SWEIDA: Survivor of ISIS massacre July 2018 praises Syrian Arab Army for protecting the homeland

24th July 2019

Sweida – one year after the July 2018 ISIS massacre.

An emotional return to Sweida and the villages of Shrehi and Shbeki almost one year after the ISIS attacks, massacre, and kidnapping of civilians in July 2018.

My article for Mint Press News recorded the testimonies of these courageous, traumatised civilians just after the ISIS attacks and also when the kidnap victims were finally released months later…thanks to the Syrian Arab Army mission to rescue them.

Salha, survivor of ISIS massacre and mother of SAA martyr, 22 year old Mu’taz. (Photo: Vanessa Beeley)

Salha and her 7 months pregnant daughter-in- law, Shams, were at home asleep at 4 am when ISIS terrorists first crept into peoples homes under cover of darkness and began their campaign of death and destruction, slaughtering children as they slept peacefully.

Salha received a call from a relative who told her to hide as the cries of Allah Akhbar began to resonate around her home. She woke Shams and tried not to stress her, fearing for the unborn baby… they fled the house and hid themselves among the exposed buildings and caves of Shrehi while ISIS entered the house just below them, murdering all their neighbours who were inside.

Salha’s son Mu’taz had been martyred in Daraa, in 2012. He was 22 years old, another young life sacrificed for his homeland, defending his country against international terrorism.

His comrades had left him, mortally wounded, bleeding out from a stomach wound. They went to get help. While they were gone, Mu’taz wrote on the barrel of his gun with his own blood:

“This is for Syria, for my homeland”

Mu’taz died before they could treat him in hospital.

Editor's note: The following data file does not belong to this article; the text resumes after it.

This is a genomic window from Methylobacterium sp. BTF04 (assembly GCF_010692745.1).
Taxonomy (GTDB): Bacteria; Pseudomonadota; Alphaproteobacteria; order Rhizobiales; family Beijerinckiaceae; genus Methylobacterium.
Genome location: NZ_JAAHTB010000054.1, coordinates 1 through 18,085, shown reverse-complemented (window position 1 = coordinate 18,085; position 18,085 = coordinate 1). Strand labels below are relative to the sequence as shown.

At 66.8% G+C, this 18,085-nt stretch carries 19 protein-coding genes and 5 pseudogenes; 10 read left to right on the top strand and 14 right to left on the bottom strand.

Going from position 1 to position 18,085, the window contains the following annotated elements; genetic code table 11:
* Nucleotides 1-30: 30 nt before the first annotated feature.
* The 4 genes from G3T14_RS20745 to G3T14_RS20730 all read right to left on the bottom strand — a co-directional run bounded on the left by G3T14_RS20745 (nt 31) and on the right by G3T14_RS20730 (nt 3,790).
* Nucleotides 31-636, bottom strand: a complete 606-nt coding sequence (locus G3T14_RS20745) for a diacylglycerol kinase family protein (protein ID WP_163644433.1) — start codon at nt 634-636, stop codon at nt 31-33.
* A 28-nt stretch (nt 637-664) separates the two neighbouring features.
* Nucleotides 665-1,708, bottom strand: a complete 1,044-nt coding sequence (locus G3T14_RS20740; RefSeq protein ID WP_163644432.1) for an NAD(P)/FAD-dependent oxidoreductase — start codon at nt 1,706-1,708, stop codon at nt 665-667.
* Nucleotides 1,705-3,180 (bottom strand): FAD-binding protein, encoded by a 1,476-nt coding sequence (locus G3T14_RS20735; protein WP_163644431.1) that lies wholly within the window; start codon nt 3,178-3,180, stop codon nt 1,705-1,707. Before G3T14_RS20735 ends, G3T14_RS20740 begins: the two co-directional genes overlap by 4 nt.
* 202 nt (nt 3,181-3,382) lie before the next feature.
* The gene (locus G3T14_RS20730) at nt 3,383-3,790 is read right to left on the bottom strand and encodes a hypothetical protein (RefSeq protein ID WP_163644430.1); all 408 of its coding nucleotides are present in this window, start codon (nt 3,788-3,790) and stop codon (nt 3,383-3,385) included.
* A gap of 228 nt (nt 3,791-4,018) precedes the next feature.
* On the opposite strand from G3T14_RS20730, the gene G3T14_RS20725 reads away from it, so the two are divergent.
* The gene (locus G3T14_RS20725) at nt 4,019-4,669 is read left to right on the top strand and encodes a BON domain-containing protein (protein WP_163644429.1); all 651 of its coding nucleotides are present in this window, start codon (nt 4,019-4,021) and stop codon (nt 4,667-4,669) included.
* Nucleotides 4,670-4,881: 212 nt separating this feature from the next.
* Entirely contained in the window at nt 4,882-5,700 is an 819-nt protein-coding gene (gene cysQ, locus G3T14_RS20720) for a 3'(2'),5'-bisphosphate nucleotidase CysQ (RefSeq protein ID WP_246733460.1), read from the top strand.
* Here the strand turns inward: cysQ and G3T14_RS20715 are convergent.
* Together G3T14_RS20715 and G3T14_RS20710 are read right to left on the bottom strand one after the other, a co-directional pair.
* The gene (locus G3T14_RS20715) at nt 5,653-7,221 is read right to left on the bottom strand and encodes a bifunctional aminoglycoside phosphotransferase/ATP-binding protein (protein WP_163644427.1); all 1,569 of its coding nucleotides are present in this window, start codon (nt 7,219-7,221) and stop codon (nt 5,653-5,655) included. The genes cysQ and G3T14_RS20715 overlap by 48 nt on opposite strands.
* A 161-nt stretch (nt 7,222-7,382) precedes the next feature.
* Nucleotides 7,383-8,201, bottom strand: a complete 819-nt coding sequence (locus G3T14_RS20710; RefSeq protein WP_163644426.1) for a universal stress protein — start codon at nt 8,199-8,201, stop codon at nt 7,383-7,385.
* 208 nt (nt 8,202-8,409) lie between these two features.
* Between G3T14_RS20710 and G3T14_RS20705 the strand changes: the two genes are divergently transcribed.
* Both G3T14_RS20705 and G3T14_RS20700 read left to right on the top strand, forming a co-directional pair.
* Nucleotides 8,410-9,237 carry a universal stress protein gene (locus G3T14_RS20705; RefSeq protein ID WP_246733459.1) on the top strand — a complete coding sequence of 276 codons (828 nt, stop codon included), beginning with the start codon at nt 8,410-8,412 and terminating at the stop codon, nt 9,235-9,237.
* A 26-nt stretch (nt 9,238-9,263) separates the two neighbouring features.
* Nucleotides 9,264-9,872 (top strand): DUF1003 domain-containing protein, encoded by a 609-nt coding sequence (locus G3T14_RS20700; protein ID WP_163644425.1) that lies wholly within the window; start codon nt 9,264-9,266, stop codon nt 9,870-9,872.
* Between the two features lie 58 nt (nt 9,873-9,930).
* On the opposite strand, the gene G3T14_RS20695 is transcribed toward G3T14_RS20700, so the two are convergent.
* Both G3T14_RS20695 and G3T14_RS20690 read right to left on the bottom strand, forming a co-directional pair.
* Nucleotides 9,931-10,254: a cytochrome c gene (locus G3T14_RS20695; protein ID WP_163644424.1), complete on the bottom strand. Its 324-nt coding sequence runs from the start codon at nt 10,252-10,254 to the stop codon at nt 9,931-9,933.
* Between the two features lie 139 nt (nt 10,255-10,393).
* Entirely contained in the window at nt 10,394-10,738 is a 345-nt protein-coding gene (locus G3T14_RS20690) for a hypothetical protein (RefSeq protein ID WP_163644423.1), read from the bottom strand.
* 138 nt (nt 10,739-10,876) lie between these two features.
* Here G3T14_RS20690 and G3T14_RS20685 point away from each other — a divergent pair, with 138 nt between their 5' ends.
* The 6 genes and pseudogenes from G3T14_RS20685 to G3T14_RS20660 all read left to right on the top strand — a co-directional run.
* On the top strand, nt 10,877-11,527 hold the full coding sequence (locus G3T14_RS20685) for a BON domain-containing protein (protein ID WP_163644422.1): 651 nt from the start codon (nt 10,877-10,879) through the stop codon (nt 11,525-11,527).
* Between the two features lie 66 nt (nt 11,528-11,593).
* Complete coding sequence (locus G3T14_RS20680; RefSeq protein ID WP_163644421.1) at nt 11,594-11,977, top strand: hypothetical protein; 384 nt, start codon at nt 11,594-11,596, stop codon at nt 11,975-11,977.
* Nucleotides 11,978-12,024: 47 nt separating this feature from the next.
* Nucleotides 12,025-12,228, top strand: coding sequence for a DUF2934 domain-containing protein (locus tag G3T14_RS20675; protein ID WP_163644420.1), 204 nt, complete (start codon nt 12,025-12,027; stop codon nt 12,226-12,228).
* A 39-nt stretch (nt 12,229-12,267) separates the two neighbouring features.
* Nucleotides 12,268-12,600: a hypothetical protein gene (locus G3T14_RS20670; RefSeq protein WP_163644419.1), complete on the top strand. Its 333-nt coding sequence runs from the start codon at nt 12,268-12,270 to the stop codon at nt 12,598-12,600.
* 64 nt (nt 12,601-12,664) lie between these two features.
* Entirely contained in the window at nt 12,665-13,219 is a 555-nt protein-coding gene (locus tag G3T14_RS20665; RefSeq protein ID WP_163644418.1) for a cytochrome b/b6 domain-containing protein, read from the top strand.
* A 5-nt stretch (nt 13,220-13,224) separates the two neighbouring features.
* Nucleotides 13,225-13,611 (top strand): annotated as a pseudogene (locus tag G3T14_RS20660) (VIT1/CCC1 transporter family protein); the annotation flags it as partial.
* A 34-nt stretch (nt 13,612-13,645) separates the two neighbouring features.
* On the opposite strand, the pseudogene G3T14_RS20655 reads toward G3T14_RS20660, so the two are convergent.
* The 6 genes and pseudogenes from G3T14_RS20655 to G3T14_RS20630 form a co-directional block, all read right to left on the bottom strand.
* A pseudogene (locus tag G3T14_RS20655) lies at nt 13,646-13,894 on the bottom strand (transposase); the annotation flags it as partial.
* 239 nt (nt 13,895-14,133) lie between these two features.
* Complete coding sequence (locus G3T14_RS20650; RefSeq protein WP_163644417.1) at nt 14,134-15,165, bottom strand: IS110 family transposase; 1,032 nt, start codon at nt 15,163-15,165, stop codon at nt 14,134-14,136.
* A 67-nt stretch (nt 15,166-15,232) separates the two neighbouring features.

Mu’taz’ final message to his mother was…

“Tell my mother, dont be sad, dont cry, the dignity of Syria is our most precious gift, no sacrifice is too great for our mother Syria.”

Mu’taz had also sent his mother a message five days before he was martyred.

Salha asked for the last words of her son, Mu’taz, to be printed on his photograph so they could be read to her.

Salha told me he must have known he would be killed. She told me she is illiterate, she can’t read so she asked his comrades to put his words on his photograph and to read it to her as often as possible so she would not forget his last message to her.

This is what Mu’taz wrote for his mother.


If I am martyred

I urge you to receive me with ululations and a smile before you say goodbye to me.

I don’t want you to wear mourning for me

or cry for me, because that will hurt me

My friends will carry me like groom in his expensive white suit.

My coffin would be of saffron and dewy flowers

My grave would be between an olive tree and a fig tree

To make me comfortable to bring me rest

And may peace embrace my grave

I ask you in the name of God

Put a Quran under my head, a photo of Bashar al Assad on my chest.

And please, my gun must remain in my right hand.”

Salha wept on film when she recalled the tragic events in July 2018 and the loss of her precious son but she also broke into a beautiful smile when speaking of Mu’taz sacrifice for Syria, for Humanity. The light that shone in her face came from a soul that has faced suffering and horror yet still converted it into hope.

Here is her moving interview in the video below.

Taken from her simple but poignant words:

“The Syrian Arab Army, may God grant them victory, victory for our country.. because without our Army… our Army is from the people for the people, they are the ones protecting our homeland. Without them we would have been defeated.

We can sleep at night while the Army is protecting our land and honour and dignity. Dignity is the most important for us. May God protect the Syrian Arab Army.

Oh Syria, stand up and beautify yourself. Remove your burdens. God bless your President, your Army and your men. For you, Syria, we sacrificed our precious martyrs. God bless all our country and grant Her victory.

A wounded heart is very painful and nothing is more precious than a son but thank God when the Army, homeland and country are still steadfast, thank God.”


These people are still suffering but they are healing and the cycle of life is returning to their community.. painfully and slowly, they are rising again to reclaim their lives.

Watch the full interview here:

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